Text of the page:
Resilient aircraft for delivering aid

Resilient aircraft for delivering aid

Defence Journalist Tony Hall sheds light on how indispensable military aircraft have become in emergency situations to dispense humanitarian relief…

The first international response to any humanitarian crisis today is the dispatch of transport aircraft carrying aid. Whether they are providing emergency medical supplies to the Ebola-stricken states of West Africa, or rescue equipment to typhoon-hit Philippine islands or parts of Japan or Haiti devastated by an earthquake, the sight of aircraft and emergency supplies at the scene of a disaster has come to be expected. In fact their absence during the early days of a crisis is now taken as the first sign that a relief effort is failing.

The need for resilience in the face of disaster has made transport aircraft an indispensable resource and in terms of their worldwide deployment a global commodity, one that nations both large and small have shown themselves more than willing to invest in. Despite obvious advantages in providing humanitarian relief primarily that investment is made for military purposes. As opposed to commercial freight carriers specialist military cargo aircraft, providing what is known as airlift, are designed to operate in areas of conflict making them well suited to successful operations in disaster zones: places of infrastructure breakdown, often in remote locations with an absence of working airports or even paved runways and a total lack of support services to help load and unload equipment and supplies. Most types are also capable of dropping cargo and personnel from the air by parachute from fuselage doors or rear ramps if landings prove completely impossible. Tests of the new Airbus DS A400M for example show that it can successful drop 24 tons of equipment at a single pass.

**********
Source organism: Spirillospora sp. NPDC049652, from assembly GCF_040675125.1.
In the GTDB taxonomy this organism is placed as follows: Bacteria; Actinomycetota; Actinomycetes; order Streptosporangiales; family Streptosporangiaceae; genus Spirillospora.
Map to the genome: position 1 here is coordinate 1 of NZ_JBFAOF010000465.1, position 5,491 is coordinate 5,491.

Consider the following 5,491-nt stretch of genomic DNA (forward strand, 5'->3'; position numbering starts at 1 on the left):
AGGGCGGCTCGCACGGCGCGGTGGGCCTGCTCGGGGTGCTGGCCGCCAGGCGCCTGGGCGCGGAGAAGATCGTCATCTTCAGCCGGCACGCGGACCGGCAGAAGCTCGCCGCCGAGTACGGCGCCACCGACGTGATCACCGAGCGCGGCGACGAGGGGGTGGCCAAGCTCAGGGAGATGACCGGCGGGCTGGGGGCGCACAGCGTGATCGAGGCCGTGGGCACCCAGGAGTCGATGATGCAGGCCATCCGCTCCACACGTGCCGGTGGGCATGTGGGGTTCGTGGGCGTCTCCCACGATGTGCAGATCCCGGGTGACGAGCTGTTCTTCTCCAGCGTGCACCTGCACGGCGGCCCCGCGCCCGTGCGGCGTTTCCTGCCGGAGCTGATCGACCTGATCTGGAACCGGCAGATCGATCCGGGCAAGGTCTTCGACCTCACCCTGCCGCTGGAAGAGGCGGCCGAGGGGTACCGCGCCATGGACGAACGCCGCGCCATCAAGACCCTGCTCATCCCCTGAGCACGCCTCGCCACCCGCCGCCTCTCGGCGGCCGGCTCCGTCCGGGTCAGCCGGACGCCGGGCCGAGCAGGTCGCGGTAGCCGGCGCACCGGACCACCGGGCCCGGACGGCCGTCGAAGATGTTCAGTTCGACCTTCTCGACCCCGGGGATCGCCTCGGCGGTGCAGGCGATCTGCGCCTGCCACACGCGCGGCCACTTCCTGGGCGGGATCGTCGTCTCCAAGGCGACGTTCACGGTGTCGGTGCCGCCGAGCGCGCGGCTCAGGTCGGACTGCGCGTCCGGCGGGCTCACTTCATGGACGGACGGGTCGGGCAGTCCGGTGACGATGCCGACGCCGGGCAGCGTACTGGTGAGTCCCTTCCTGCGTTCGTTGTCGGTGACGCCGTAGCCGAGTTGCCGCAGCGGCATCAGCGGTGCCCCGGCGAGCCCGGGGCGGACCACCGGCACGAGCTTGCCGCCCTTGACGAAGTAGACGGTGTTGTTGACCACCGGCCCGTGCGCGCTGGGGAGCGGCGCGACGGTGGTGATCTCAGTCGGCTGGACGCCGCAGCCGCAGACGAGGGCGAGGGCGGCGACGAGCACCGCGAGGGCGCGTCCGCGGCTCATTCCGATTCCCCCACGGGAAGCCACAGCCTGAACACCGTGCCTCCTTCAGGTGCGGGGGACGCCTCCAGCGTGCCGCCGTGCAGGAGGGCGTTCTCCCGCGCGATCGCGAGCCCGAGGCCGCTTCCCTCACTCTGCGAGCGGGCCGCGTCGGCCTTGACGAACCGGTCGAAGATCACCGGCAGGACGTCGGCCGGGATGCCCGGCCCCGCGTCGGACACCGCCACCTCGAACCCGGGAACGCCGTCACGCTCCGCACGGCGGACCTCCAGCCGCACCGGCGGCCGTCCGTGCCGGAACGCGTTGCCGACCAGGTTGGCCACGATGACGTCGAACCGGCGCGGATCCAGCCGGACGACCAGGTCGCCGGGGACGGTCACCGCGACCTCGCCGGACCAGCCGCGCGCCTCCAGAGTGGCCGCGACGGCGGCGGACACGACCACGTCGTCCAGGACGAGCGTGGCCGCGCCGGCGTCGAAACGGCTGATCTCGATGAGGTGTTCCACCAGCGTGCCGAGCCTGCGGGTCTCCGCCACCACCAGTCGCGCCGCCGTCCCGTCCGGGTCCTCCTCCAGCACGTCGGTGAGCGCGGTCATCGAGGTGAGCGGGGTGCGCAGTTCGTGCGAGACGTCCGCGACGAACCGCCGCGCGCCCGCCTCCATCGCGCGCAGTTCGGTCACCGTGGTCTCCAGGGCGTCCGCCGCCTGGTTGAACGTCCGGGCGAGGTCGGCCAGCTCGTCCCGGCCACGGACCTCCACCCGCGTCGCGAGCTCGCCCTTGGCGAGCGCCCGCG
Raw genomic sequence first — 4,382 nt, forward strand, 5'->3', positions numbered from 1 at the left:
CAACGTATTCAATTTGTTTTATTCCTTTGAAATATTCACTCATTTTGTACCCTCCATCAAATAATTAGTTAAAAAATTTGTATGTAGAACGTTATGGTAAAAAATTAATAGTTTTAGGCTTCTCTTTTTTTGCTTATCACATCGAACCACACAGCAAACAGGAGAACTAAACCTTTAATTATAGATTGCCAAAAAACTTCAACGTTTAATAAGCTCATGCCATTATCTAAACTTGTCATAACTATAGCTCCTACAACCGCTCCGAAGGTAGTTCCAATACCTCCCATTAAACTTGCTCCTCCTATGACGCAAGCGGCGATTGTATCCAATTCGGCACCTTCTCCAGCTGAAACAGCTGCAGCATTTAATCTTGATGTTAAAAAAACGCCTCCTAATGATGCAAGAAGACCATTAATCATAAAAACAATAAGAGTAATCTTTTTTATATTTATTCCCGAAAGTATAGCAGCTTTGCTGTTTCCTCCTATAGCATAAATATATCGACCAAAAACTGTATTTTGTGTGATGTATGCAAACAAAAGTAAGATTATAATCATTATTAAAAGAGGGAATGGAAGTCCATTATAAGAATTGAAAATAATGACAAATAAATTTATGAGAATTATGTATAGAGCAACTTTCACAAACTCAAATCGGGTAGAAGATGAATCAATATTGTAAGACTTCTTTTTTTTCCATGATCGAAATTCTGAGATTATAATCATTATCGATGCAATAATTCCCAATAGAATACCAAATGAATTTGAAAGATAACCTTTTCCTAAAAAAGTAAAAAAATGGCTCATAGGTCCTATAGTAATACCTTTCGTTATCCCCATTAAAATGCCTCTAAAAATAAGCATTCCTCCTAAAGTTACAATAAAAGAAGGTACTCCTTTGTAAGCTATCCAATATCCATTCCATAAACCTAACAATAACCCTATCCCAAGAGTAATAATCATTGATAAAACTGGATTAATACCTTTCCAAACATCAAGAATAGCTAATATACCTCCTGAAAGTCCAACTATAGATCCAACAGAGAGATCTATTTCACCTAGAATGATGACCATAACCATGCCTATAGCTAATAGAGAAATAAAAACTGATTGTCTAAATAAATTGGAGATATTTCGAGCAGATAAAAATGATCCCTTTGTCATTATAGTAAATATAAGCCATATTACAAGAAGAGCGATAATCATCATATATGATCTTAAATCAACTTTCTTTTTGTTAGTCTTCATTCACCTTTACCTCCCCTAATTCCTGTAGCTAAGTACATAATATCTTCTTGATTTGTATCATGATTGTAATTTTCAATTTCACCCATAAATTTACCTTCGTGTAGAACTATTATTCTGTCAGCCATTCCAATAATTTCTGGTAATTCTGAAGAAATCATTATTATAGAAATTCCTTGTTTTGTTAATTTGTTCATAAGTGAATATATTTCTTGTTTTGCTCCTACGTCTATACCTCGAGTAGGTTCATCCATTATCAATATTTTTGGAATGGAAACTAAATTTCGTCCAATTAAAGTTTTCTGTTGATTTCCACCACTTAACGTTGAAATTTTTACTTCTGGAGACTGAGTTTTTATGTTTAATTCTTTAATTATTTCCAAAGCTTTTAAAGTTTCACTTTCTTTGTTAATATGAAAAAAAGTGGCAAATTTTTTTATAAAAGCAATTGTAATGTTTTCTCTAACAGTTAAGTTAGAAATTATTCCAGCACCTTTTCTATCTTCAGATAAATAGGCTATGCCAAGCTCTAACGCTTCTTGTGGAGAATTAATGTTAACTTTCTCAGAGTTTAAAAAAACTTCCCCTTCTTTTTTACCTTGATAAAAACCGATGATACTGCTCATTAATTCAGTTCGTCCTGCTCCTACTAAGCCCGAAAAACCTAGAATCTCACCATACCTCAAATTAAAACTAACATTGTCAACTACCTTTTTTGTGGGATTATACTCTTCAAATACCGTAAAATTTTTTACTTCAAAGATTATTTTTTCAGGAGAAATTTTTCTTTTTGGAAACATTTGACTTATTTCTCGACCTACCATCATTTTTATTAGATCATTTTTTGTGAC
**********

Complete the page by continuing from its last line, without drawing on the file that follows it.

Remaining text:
These are robust aircraft, developed and built specifically to fulfill vital missions in dangerous places, and although their utility is a selling point, the drawback is they don’t come cheap. At the smaller end of the market twin-engined turbo-prop types such as the C-27J Spartan, made by Italian company Alenia, and one of the world’s most widely used medium-sized airlifters, is capable of carrying around 10 tons up to 1,500 miles, and costs around $49m a plane. The bigger heavy-lift four-engined aircraft like Boeing’s C-17 Globemaster III jet can transport 85 tons up to 5,000 miles, and is also able to refuel in-flight making its range practically unlimited. Each C-17 will set a customer back around $240m.

Manufacturers understand that costs cause difficulties for customers and work to mitigate them where they can. Boeing, Alenia and Airbus DS, all offer buyers in-service support contracts to supply full maintenance and overhaul facilities. They also work to ensure that their aircraft can be of maximum use by developing their humanitarian roles. The drawback to military aircraft is that they are essential to airlift troops, vehicles and materiel, but the task is not an everyday one. Give these planes other essential tasks to fulfil and it increases their value to a buyer.